Ken Liu on Chinese science fiction


A science-fiction writer and translator discusses the state of the art in China.

Ken Liu is a science-fiction writer, translator, computer programmer, and lawyer. He has written two novels and more than 100 short stories. His short story “The Paper Menagerie” is the first work of fiction, of any length, to win all three of the Hugo, Nebula, and World Fantasy Awards. Among his translations are two of the three parts of the Chinese science-fiction hit The Three-Body Problem, by Liu Cixin.

In this episode of the Sinica Podcast, Ken talks to Kaiser and Jeremy about his own work, the significance of The Three-Body Problem in the Chinese literary world, and the current state of Chinese science fiction.


Jeremy: Understanding China Through Comics series, by Liu Jing: Foundations of Chinese Civilization: The Yellow Emperor to the Han Dynasty, Division to Unification in Imperial China: The Three Kingdoms to the Tang Dynasty, and Barbarians and the Birth of Chinese Identity: The Five Dynasties and Ten Kingdoms to the Yuan Dynasty.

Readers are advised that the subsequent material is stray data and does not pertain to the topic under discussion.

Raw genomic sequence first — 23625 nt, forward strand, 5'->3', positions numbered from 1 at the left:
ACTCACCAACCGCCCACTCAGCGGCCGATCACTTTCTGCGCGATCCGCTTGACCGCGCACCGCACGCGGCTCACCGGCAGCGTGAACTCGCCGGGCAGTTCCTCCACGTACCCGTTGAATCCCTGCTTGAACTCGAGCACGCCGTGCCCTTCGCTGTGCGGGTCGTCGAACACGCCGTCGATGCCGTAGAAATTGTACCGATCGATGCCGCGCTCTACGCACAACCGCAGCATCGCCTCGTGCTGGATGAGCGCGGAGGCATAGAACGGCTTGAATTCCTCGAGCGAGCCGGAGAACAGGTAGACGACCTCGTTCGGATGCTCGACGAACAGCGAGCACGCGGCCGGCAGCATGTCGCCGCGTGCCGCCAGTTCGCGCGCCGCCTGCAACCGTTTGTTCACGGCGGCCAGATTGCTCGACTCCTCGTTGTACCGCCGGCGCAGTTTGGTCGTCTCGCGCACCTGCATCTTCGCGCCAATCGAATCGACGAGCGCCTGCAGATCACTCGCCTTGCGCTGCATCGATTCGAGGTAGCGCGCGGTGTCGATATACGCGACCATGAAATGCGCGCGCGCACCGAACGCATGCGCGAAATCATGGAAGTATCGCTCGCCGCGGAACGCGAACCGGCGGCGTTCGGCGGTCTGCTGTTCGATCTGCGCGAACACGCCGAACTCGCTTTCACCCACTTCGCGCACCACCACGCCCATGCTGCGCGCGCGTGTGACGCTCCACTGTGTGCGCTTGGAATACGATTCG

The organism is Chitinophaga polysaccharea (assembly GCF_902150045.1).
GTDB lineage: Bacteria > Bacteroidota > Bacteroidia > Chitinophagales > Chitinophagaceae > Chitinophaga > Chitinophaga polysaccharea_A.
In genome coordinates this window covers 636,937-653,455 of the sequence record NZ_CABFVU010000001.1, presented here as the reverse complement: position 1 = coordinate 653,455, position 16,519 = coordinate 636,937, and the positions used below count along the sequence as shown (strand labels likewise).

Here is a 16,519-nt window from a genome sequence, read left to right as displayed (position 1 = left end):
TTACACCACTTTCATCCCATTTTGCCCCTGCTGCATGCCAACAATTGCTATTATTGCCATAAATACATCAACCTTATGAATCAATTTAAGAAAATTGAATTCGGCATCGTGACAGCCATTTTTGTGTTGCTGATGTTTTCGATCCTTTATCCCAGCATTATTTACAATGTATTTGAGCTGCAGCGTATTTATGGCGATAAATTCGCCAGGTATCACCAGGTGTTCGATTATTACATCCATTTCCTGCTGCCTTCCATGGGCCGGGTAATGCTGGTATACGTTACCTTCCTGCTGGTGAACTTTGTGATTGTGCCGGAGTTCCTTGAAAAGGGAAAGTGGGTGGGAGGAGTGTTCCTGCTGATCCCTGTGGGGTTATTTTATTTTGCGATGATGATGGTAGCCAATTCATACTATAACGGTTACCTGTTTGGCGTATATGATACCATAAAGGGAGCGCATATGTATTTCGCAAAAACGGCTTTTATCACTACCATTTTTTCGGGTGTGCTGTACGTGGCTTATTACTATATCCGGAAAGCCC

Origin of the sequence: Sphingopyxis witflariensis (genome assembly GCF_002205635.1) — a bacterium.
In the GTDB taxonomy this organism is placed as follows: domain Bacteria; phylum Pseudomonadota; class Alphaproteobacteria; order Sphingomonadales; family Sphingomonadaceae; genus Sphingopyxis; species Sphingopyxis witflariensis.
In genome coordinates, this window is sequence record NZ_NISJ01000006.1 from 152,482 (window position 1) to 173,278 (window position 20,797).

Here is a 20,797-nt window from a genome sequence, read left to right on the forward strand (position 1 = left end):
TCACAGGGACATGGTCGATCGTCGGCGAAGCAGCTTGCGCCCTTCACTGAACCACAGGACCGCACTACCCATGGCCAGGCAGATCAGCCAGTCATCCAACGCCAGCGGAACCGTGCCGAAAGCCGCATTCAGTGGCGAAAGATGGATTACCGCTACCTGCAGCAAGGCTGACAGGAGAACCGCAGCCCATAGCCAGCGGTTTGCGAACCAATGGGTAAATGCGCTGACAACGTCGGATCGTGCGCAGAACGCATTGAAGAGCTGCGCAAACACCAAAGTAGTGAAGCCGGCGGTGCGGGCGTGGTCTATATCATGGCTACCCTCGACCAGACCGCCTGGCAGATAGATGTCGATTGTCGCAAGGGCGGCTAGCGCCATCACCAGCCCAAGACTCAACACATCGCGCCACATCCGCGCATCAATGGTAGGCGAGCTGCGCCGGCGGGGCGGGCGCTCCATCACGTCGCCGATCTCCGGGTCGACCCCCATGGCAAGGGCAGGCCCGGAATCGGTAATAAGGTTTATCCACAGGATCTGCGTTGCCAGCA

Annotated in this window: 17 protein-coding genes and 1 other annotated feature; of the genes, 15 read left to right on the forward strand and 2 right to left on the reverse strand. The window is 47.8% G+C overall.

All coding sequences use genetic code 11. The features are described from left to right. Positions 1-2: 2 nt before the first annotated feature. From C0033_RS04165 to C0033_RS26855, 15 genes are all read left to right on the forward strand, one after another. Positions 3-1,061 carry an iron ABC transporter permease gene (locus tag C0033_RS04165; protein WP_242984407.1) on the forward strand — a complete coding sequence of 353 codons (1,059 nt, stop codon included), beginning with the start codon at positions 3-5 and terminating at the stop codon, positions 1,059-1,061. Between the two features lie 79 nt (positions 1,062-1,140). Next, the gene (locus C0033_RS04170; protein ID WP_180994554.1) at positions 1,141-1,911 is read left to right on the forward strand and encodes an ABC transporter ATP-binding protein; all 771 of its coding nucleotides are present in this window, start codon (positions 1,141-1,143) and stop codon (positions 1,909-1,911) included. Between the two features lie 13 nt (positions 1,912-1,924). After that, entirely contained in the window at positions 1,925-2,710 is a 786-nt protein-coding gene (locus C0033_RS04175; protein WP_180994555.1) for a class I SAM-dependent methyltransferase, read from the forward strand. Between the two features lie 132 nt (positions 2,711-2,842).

Ken: Consider the Fork: A History of How We Cook and Eat, by Bee Wilson.

Kaiser: Deadwood TV series.


On SupChina: An introduction to notable Chinese sci-fi works from the last decade.

The Three-Body trilogy, by Liu Cixin: The Three-Body Problem, translated by Ken Liu, The Dark Forest, translated by Joel Martinsen, and Death’s End, translated by Ken Liu.

Invisible Planets: An anthology of contemporary Chinese science fiction, translated by Ken Liu.

Fiction by Ken Liu: The Grace of Kings, The Wall of Storms (read an excerpt on SupChina here), and The Paper Menagerie and Other Stories.